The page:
Not to make short order of SAF and FPC’s work, but if the firearms are not considered commonly used in self-defense, then why should law enforcement be immune to the new law? Law enforcement would have no reason to have the arms if they’re not that useful for defense. Is the legislature trying to say that the members of law enforcement are trying to be “hyper masculine?”
“The State has enacted a flat prohibition on the manufacture, sale, import and distribution of many types of firearms, inaccurately labeled as ‘assault weapons,’ which are owned by millions of ordinary citizens across the country,” said SAF founder and Executive Vice President Alan M. Gottlieb. “In the process, the state has criminalized a common and important means of self-defense, the modern semiautomatic rifle. The state has put politics ahead of constitutional rights, and is penalizing law-abiding citizens while this legislation does nothing to arrest and prosecute criminals who misuse firearms in defiance of all existing gun control laws. It is absurd.”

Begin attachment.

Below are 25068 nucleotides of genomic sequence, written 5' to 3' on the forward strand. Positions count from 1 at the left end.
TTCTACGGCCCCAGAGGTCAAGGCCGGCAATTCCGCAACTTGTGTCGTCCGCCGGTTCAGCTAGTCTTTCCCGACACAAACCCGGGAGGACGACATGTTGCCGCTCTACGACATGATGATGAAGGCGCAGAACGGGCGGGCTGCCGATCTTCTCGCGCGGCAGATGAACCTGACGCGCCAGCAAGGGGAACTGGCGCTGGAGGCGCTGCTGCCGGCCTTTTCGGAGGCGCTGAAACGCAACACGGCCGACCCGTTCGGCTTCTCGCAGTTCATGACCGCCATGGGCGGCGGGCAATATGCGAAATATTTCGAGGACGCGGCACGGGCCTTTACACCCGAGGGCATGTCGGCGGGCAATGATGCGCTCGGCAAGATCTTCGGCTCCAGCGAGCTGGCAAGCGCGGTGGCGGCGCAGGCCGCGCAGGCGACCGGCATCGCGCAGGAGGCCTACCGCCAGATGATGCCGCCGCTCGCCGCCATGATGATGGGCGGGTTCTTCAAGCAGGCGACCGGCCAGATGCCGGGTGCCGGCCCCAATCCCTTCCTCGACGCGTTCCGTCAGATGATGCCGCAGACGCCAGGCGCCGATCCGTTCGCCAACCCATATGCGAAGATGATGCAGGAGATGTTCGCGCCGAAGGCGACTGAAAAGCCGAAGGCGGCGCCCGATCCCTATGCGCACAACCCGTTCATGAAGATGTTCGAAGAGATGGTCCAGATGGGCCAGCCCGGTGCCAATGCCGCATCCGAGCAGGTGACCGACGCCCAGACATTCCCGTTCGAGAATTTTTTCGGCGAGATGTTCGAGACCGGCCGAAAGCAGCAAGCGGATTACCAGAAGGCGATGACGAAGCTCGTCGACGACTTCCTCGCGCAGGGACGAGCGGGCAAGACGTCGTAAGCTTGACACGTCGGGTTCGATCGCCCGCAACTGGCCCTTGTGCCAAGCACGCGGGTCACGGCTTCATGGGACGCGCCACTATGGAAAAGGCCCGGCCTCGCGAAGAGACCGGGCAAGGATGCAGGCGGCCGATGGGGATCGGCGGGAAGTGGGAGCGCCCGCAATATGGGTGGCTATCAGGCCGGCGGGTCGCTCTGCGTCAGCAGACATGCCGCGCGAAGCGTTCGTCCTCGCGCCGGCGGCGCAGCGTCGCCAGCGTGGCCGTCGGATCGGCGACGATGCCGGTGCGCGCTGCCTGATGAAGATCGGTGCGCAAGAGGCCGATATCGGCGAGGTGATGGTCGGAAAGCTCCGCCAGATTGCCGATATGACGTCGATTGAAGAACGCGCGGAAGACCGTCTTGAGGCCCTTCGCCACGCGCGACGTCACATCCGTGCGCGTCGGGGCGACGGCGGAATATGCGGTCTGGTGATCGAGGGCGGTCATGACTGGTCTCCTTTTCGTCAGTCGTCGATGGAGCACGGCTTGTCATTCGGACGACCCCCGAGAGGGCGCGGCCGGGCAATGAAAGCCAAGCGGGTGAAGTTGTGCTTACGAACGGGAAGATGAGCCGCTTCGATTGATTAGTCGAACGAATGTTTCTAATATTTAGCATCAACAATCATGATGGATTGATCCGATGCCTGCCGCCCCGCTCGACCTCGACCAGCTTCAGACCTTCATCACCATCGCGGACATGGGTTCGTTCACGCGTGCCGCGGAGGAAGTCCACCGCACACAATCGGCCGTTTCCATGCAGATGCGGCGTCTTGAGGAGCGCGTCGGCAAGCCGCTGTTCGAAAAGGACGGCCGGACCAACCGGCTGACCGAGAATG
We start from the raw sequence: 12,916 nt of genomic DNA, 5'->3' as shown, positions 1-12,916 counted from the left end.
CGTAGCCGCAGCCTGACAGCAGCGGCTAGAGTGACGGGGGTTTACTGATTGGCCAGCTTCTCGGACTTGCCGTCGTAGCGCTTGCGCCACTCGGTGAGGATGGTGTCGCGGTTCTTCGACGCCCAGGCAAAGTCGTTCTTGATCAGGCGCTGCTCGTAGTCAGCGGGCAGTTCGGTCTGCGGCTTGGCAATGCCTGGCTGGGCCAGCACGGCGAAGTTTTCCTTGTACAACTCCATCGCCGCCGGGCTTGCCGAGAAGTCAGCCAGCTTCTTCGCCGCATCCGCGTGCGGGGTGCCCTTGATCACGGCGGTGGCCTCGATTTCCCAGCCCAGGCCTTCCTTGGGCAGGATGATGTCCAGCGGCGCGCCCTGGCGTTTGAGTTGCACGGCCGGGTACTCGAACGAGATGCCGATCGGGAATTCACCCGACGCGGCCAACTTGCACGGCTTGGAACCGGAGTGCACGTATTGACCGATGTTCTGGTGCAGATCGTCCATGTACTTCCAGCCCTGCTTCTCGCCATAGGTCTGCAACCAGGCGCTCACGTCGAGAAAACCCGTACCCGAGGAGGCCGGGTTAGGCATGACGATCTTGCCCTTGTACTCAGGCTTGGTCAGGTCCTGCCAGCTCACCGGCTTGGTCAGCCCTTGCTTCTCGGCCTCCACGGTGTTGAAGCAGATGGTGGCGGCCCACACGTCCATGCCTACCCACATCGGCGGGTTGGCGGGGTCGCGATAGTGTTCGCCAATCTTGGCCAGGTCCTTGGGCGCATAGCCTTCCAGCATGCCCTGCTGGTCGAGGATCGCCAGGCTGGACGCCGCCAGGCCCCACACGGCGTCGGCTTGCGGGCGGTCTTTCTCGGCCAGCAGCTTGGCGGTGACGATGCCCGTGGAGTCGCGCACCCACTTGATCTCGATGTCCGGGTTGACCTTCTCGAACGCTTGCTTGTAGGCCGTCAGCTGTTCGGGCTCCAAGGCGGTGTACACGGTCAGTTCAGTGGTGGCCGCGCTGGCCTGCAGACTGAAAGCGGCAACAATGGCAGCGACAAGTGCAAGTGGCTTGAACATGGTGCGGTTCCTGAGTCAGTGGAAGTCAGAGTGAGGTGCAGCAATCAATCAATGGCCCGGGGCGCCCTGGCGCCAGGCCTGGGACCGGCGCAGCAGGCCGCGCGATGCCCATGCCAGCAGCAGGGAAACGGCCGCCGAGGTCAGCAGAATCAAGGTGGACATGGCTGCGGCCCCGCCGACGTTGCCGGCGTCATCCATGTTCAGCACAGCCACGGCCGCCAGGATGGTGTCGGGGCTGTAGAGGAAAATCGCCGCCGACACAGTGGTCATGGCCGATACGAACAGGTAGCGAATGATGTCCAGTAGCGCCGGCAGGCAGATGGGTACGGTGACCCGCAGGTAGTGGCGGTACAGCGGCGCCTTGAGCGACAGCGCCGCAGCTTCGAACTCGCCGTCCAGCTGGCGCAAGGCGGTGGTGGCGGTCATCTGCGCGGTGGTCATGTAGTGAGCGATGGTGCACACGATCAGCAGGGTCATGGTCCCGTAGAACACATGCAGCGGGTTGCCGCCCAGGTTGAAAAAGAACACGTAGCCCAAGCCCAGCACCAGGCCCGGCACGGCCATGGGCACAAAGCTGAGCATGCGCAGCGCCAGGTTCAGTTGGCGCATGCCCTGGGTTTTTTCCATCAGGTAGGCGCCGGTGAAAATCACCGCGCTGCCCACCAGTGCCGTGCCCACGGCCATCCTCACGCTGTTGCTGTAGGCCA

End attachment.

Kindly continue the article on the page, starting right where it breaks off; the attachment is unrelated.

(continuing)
Gottlieb is right in noting the arms are miscategorized as “assault weapons.” The definition that Washington laid out on what makes a firearm an assault weapon, might be one of the most comprehensive and complicated ones out of all the states regulating these commonly owned arms.
“The hysteria manufactured by the authors and supporters of this legislation is rivaled only by the false characterization of the banned firearms as ‘weapons of war,’” SAF Executive Director Adam Kraut, added. “As we note in our complaint, the firearms that Washington bans as ‘assault weapons’ are, in all respects, ordinary semiautomatic rifles. To the extent they are different from other semiautomatic rifles, their distinguishing features make them safer and easier to use. But even if they are considered as a separate group of ‘assault weapons,’ they cannot be banned because they are not dangerous and unusual.
“We will take this case to the highest court in the land, if necessary,” Kraut added. “This sort of legislative demagoguery cannot be allowed to stand.”